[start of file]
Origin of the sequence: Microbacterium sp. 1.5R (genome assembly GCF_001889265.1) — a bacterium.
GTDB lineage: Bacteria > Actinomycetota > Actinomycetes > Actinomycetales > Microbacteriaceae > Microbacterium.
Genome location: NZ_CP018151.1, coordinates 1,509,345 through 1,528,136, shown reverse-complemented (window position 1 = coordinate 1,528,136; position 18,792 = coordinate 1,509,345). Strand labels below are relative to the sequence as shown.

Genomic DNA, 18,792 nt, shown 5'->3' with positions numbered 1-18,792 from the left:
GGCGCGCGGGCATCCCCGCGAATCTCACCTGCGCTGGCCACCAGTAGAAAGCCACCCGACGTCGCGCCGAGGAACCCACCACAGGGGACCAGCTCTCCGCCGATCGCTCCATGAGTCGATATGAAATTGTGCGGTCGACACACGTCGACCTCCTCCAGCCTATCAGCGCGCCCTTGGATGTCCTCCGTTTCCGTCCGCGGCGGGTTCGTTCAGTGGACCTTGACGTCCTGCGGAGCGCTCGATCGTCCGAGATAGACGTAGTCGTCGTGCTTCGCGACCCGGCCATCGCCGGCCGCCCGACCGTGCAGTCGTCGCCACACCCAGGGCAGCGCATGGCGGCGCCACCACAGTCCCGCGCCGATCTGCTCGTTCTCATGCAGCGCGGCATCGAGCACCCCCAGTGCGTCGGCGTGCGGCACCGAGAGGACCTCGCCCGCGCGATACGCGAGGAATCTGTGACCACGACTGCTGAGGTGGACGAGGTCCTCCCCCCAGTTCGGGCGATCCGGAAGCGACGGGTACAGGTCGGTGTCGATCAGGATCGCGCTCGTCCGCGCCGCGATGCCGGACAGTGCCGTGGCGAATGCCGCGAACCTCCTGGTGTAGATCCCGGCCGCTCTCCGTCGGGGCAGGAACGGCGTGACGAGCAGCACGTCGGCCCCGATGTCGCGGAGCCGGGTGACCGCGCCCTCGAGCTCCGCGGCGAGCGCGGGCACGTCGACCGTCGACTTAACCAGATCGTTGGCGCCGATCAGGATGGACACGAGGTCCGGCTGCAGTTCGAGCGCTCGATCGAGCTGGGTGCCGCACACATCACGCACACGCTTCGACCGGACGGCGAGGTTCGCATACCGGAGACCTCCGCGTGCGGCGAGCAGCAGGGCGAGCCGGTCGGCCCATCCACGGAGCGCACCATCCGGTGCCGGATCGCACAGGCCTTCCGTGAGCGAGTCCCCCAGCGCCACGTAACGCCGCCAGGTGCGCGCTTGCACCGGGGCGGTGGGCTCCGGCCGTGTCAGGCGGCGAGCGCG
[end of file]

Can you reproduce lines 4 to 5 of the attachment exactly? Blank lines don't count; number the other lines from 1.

Genomic DNA, 18,792 nt, shown 5'->3' with positions numbered 1-18,792 from the left:
GGCGCGCGGGCATCCCCGCGAATCTCACCTGCGCTGGCCACCAGTAGAAAGCCACCCGACGTCGCGCCGAGGAACCCACCACAGGGGACCAGCTCTCCGCCGATCGCTCCATGAGTCGATATGAAATTGTGCGGTCGACACACGTCGACCTCCTCCAGCCTATCAGCGCGCCCTTGGATGTCCTCCGTTTCCGTCCGCGGCGGGTTCGTTCAGTGGACCTTGACGTCCTGCGGAGCGCTCGATCGTCCGAGATAGACGTAGTCGTCGTGCTTCGCGACCCGGCCATCGCCGGCCGCCCGACCGTGCAGTCGTCGCCACACCCAGGGCAGCGCATGGCGGCGCCACCACAGTCCCGCGCCGATCTGCTCGTTCTCATGCAGCGCGGCATCGAGCACCCCCAGTGCGTCGGCGTGCGGCACCGAGAGGACCTCGCCCGCGCGATACGCGAGGAATCTGTGACCACGACTGCTGAGGTGGACGAGGTCCTCCCCCCAGTTCGGGCGATCCGGAAGCGACGGGTACAGGTCGGTGTCGATCAGGATCGCGCTCGTCCGCGCCGCGATGCCGGACAGTGCCGTGGCGAATGCCGCGAACCTCCTGGTGTAGATCCCGGCCGCTCTCCGTCGGGGCAGGAACGGCGTGACGAGCAGCACGTCGGCCCCGATGTCGCGGAGCCGGGTGACCGCGCCCTCGAGCTCCGCGGCGAGCGCGGGCACGTCGACCGTCGACTTAACCAGATCGTTGGCGCCGATCAGGATGGACACGAGGTCCGGCTGCAGTTCGAGCGCTCGATCGAGCTGGGTGCCGCACACATCACGCACACGCTTCGACCGGACGGCGAGGTTCGCATACCGGAGACCTCCGCGTGCGGCGAGCAGCAGGGCGAGCCGGTCGGCCCATCCACGGAGCGCACCATCCGGTGCCGGATCGCACAGGCCTTCCGTGAGCGAGTCCCCCAGCGCCACGTAACGCCGCCAGGTGCGCGCTTGCACCGGGGCGGTGGGCTCCGGCCGTGTCAGGCGGCGAGCGCG